Gulf Diving: Saint Pete Artificial Reef

Unlike its tropical neighbor, the Caribbean, the Gulf of Mexico is not known as a prime diving site. Most divers shun its unpredictable weather, its poor visibility, and its dead zones. Diving in the Gulf brings to thought images of oil rigs, pollution, algae overgrowth. And it’s true that these environmental threats persist throughout the region, but they have yet to dampen the amazing array of marine biodiversity found throughout its waters.

I have discussed the Flower Garden Banks National Marine Sanctuary at length in my previous entries, so I would like to highlight some local diving sites that promise adventure and an impressive array of life to those who visit.

Saint Petersburg, Florida

Dive Charter: Blue Water Explorers

During the summer, I visited the Saint Pete Artificial Reef twice with Blue Water Explorers and the Canterbury Venture Crew. The purpose of our trips was to document the different types of species and habitat we observed at the site.

Saint Pete Artificial Reef is an expansive site that includes a handful of military tanks, a barge, and other rubble and pilings. On a good day, divers will encounter goliath grouper and schools of fish. Unfortunately for us, the aftermath of Tropical Storm Debbie was lingering. The entire month after the tropical storm, which stayed in the Saint Petersburg area for several days, visibility throughout the area in dive sites shallower than 40 feet was dramatically reduced.

Despite the challenging conditions, the entire group found an interesting array of life amongst the rubble, the tanks, and even in the sandy areas.

Starfish and black urchins, both a type of echinoderm, covered the site, serving as indicators of a healthy marine environment. Starfish function through an internal hydraulic water vascular system, which aids in movement and capture of prey. However, this system pumps un-filtered water throughout the starfish’s body, making the creature vulnerable to water pollution. Despite their seemingly sedentary state, starfish are actually voracious predators that can have a major impact on the benthic community. They primarily feed on mollusks, using their powerful limbs to force open the shells of clams and oysters.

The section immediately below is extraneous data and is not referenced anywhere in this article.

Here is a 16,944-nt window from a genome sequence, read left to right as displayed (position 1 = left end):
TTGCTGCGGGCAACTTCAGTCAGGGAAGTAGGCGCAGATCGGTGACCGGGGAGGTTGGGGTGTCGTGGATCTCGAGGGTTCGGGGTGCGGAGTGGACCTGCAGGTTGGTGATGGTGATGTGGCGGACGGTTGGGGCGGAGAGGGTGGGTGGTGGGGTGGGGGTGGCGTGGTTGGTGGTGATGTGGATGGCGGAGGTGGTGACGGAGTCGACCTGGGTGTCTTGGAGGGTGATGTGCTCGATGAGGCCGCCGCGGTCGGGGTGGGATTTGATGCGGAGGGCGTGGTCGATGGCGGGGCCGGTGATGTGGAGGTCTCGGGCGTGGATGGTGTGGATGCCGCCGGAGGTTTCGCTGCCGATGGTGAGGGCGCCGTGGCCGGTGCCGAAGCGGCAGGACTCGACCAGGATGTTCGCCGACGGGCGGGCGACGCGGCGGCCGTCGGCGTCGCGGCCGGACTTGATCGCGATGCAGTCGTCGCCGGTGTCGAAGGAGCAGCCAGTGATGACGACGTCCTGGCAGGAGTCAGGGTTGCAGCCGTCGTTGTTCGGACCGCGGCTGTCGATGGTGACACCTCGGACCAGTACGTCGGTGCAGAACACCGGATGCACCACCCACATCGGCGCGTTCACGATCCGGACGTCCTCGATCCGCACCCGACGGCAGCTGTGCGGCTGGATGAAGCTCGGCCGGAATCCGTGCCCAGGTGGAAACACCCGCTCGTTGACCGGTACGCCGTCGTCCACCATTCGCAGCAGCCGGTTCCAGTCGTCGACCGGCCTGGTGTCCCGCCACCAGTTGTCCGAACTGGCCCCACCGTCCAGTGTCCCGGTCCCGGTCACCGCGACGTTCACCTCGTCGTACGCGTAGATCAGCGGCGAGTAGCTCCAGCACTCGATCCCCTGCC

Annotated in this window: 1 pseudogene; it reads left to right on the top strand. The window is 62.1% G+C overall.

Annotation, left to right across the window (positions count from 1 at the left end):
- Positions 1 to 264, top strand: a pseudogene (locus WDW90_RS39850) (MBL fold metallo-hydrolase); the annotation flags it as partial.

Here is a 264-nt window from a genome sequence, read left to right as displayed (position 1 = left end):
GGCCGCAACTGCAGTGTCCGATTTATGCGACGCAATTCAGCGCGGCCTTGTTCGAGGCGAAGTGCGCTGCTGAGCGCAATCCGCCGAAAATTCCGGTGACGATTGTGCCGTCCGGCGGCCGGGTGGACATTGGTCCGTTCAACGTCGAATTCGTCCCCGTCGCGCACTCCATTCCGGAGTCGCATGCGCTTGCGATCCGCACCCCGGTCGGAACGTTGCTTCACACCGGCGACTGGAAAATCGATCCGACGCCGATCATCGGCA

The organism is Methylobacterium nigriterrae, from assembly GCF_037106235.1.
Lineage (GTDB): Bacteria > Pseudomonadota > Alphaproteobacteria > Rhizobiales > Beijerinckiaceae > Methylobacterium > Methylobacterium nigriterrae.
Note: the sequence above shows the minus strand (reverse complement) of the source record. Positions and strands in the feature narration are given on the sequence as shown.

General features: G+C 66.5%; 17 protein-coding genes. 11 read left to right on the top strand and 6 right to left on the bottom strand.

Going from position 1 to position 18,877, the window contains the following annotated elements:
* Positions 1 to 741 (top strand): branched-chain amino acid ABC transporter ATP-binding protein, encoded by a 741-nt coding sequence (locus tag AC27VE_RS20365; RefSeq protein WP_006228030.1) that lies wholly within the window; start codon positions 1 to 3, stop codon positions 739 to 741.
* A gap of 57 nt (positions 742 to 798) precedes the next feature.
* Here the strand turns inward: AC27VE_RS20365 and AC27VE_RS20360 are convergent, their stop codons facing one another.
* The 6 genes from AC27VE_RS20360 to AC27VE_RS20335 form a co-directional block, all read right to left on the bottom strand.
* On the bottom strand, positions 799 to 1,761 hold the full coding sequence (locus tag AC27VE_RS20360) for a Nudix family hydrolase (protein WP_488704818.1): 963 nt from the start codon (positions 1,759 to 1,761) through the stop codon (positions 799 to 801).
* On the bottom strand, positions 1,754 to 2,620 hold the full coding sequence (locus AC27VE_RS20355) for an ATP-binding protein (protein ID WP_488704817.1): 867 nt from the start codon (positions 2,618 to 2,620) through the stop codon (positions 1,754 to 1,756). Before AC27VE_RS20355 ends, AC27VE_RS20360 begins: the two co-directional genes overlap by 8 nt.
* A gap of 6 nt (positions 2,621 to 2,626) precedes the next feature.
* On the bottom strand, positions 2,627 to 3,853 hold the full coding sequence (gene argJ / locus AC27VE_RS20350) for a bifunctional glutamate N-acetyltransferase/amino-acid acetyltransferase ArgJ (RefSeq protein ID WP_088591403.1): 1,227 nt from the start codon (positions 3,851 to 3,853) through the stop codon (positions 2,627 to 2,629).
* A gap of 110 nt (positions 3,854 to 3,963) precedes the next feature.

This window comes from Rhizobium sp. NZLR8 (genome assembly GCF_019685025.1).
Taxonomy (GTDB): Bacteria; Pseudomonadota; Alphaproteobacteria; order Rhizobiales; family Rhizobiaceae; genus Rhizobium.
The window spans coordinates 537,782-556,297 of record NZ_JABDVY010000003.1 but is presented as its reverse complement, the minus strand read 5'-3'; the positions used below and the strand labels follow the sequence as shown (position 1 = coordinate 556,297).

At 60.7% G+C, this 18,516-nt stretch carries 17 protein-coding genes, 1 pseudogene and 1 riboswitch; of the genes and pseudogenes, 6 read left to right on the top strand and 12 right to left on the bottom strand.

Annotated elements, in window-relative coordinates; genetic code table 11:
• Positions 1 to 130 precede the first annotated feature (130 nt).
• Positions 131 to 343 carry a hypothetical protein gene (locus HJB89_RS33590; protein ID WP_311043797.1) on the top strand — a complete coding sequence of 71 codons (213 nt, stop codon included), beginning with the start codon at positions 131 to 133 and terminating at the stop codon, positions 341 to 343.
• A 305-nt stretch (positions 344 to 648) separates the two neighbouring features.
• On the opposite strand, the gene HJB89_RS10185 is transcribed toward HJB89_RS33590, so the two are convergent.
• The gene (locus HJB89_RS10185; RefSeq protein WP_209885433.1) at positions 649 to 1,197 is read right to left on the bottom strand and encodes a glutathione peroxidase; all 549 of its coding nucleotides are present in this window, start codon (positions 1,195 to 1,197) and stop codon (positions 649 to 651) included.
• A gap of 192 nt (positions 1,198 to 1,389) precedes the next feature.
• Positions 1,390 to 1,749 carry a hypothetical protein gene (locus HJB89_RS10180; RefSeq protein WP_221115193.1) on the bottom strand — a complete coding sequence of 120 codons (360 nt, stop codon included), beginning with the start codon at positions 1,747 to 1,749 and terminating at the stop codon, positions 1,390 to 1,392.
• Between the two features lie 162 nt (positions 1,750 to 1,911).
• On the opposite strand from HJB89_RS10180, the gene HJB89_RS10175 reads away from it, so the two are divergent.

This large starfish, over a foot in width from the tip of one leg to the other, could be seen moving relatively quickly across the benthic floor. It appears that the bristles extending from each leg assisted in its speedy locomotion. I observed this starfish in two different sites along the Gulf coast of Florida, but have yet to discover its exact species name.

Fragile corals and sea whips decorated the site, adding to the colorful display of sponges and fishes.

The most abundant and curious creatures appeared to be these small hawkfish. Based on their appearance, they seem related to the Redspotted Hawkfish (Amblycirrhitus pinos). Hanging suspended, one finger gently placed on a rock and the other hand gripping my camera, these fish would quickly approach me… sometimes even nipping my finger! Despite their curiosity, their quick movements allowed them to evade most of my photographs.

As I waited, perched on a piece of the wreckage that formed the base of the reef, a Sheepshead (Archosargus probatocephalus) swam by, grazing on the benthos covering the site. Sheepshead are a popular target for recreational fishermen, but there is currently no management strategy in place to monitor their population.

Most of the above photographs were taken during our second trip to the Saint Pete Artificial Reef, on July 25. Although visibility was poor, we were able to see a variety of life through a concerted and thoughtful effort to look at the small nooks and crannies of the reef and the edges of the structure.

During our first dive trip to the site, on July 13, visibility was significantly reduced, being a mere two to three weeks after Tropical Storm Debbie. At this time, it was late in the summer, which meant warmer water and subsequent signs of coral bleaching on the hard corals at the site. Compared to the previous photographs, the water in the above image is a darker green. Using my flash due to the lack of light, I created backscatter in the top portion of the photograph, highlighting the density of particles in the water. Warming ocean waters are also associated with increased algae production and growth, which may overgrow sites that lack the grazing herbivores to control it.

Nonetheless, this site still appears relatively healthy, with an abundance of encrusting and other types of sponges covering the site and tropical fish swimming all around.

 General Site Conditions

Trip #1, 13 July 2012

Max depth: 35′

Temperature: 81 F

Visibility: 3 – 5′

Trip #2, 25 July 2012

Max depth: 36′

Temperature: 84 F

Visibility: 5 – 10′